Some clients are very specific when describing the presenting problem. For example, Liz Manning, the mother in the family we are about to describe, could have answered the family counselor’s question about what brought the family to counseling by listing the challenges the family had experienced over the past few years. She might then have gone on to say that these challenges have led to increased tension throughout the family, and, as a result, she and her husband, Mark, have been distracted from parenting, and their children have suffered.
On the other hand, she could have been vague about the problem. She might have said her children don’t listen and then have been unable to specify what she meant by not listening. Or, she might have relayed that her older daughter’s physician thought they should come to counseling, even though no one else thought there was a problem.
Finally, while it is important for family counselors to know the reasons a family has sought counseling, most family counselors would agree with the following statements:
  1. A client family is far more than the symptoms and problems that bring the family to counseling, though these symptoms and problems are certainly important. Family members experience emotional, behavioral, and cognitive symptoms that they ascribe to their problems. And their symptoms are, at least in part, a product of these problems. However, just as someone who is depressed may also be a loving spouse and parent, a talented musician or computer programmer, and a valued member of her or his social network, so a family can produce very successful members while experiencing such misery in their interactions that they become depressed, abusive, or withdrawn. To ignore these other aspects, or strengths, of clients and their families dehumanizes them and limits the information available to the counselor and the scope of treatment.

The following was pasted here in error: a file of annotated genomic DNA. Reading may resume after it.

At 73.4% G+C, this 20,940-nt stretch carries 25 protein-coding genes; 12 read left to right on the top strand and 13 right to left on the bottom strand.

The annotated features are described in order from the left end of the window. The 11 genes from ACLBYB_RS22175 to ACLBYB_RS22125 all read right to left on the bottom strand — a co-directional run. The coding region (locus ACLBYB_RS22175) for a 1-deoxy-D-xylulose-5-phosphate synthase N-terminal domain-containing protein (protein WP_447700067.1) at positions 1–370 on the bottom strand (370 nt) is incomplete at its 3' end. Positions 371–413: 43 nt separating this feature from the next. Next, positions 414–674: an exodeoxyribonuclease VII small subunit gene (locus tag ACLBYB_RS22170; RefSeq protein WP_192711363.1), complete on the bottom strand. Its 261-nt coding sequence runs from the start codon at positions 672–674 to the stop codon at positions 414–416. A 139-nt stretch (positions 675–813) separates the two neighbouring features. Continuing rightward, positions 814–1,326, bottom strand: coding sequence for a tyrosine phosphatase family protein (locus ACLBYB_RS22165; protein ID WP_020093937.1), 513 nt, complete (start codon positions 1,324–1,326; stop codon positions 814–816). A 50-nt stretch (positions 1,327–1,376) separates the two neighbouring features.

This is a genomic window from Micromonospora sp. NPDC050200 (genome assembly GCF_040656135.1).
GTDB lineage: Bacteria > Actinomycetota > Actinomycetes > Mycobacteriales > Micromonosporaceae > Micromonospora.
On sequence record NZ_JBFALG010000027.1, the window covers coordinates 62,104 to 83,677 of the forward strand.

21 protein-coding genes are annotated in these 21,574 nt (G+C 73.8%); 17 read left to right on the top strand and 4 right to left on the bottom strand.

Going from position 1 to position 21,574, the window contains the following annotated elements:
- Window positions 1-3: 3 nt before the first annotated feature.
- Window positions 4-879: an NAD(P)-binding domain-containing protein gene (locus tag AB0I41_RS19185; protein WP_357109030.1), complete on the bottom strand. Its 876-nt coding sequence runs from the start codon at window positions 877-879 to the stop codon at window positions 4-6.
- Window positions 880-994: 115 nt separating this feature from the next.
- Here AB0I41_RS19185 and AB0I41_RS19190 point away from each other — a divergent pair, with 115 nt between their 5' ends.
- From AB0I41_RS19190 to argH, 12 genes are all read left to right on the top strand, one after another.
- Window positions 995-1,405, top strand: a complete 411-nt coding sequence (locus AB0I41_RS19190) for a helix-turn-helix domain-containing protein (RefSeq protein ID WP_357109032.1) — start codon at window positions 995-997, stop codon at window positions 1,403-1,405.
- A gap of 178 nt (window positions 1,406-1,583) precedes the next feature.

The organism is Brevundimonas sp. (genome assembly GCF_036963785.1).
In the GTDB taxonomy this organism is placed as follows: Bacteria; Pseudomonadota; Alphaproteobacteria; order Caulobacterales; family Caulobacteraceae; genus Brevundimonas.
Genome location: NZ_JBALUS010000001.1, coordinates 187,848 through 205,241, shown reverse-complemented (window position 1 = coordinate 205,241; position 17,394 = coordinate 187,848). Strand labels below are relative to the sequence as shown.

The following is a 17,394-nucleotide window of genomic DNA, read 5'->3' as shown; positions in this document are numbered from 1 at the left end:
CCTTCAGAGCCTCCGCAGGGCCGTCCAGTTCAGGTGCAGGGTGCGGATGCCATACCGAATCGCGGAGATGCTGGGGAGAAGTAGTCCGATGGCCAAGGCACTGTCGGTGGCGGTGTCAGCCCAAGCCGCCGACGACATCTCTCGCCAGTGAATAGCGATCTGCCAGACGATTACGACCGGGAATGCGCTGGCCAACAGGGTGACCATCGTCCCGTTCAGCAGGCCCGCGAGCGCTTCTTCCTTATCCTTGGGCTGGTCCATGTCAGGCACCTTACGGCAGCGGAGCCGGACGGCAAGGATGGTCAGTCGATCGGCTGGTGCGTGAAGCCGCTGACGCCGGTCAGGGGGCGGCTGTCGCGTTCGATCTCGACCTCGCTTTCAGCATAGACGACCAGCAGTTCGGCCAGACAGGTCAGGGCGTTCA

2. When a family counselor conflates the symptom or problem with the people in the family, a self-fulfilling prophecy may be created. In other words, the expectation that one or more family member(s) is/are the problem may emerge, further entrapping them in problematic behaviors. Alternatively, when strengths and resources the family already has are utilized to alter family functioning and reduce the symptoms, another, more positive self-fulfilling prophecy may result. Narrative family counselors (see Chapter 8) specifically focus on separating the family from its problem(s) so that the latter can be viewed more objectively and their meaning altered.
The Manning-Kelly family was referred for counseling by their primary care physician (PCP). During a routine physical examination of the 17-year-old daughter, Christina, the doctor noted significant weight loss, irregular menstruation, and some scars on her upper arms and thighs. These observations suggested to the physician that there existed mental health issues beyond what she had time and resources to treat in her practice.
Liz Manning, Christina’s mother, called the family counselor to make an appointment for Christina. Liz told the family counselor she thought the physician was overreacting, but she wanted to make one appointment for her. She indicated that she thought her daughter would be better served by encouragement than by being diagnosed and put into treatment. She said she hoped the family counselor would agree. Liz also stated that she was uncertain Christina would benefit from counseling even if she needed it.